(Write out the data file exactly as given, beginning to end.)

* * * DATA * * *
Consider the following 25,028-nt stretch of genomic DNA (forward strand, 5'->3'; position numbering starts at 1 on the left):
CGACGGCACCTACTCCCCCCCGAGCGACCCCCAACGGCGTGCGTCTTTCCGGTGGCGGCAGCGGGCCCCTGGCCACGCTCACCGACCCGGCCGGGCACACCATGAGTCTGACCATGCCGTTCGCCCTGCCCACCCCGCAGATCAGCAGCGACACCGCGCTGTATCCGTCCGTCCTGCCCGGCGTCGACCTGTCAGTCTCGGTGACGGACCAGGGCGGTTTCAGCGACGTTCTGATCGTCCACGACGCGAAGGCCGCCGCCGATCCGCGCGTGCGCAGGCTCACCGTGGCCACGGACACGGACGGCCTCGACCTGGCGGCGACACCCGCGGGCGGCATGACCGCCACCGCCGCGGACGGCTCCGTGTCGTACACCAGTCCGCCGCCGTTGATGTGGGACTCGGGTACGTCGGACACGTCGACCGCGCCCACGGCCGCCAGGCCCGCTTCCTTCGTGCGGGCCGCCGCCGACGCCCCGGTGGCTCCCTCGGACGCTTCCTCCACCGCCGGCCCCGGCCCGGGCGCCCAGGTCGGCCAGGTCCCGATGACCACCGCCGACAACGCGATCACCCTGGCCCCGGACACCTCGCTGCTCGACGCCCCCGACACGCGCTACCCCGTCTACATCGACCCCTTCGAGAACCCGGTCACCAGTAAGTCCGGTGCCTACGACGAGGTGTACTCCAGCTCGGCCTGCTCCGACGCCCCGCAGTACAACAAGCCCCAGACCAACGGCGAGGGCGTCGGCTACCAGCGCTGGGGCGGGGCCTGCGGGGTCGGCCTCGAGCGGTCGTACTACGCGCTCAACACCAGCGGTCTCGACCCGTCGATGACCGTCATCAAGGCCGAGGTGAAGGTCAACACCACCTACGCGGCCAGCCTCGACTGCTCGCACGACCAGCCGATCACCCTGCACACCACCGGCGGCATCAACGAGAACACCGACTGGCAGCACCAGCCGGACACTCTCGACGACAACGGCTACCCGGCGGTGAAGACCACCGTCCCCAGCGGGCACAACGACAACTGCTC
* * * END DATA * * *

Consider the following 25,028-nt stretch of genomic DNA (forward strand, 5'->3'; position numbering starts at 1 on the left):
CGACGGCACCTACTCCCCCCCGAGCGACCCCCAACGGCGTGCGTCTTTCCGGTGGCGGCAGCGGGCCCCTGGCCACGCTCACCGACCCGGCCGGGCACACCATGAGTCTGACCATGCCGTTCGCCCTGCCCACCCCGCAGATCAGCAGCGACACCGCGCTGTATCCGTCCGTCCTGCCCGGCGTCGACCTGTCAGTCTCGGTGACGGACCAGGGCGGTTTCAGCGACGTTCTGATCGTCCACGACGCGAAGGCCGCCGCCGATCCGCGCGTGCGCAGGCTCACCGTGGCCACGGACACGGACGGCCTCGACCTGGCGGCGACACCCGCGGGCGGCATGACCGCCACCGCCGCGGACGGCTCCGTGTCGTACACCAGTCCGCCGCCGTTGATGTGGGACTCGGGTACGTCGGACACGTCGACCGCGCCCACGGCCGCCAGGCCCGCTTCCTTCGTGCGGGCCGCCGCCGACGCCCCGGTGGCTCCCTCGGACGCTTCCTCCACCGCCGGCCCCGGCCCGGGCGCCCAGGTCGGCCAGGTCCCGATGACCACCGCCGACAACGCGATCACCCTGGCCCCGGACACCTCGCTGCTCGACGCCCCCGACACGCGCTACCCCGTCTACATCGACCCCTTCGAGAACCCGGTCACCAGTAAGTCCGGTGCCTACGACGAGGTGTACTCCAGCTCGGCCTGCTCCGACGCCCCGCAGTACAACAAGCCCCAGACCAACGGCGAGGGCGTCGGCTACCAGCGCTGGGGCGGGGCCTGCGGGGTCGGCCTCGAGCGGTCGTACTACGCGCTCAACACCAGCGGTCTCGACCCGTCGATGACCGTCATCAAGGCCGAGGTGAAGGTCAACACCACCTACGCGGCCAGCCTCGACTGCTCGCACGACCAGCCGATCACCCTGCACACCACCGGCGGCATCAACGAGAACACCGACTGGCAGCACCAGCCGGACACTCTCGACGACAACGGCTACCCGGCGGTGAAGACCACCGTCCCCAGCGGGCACAACGACAACTGCTC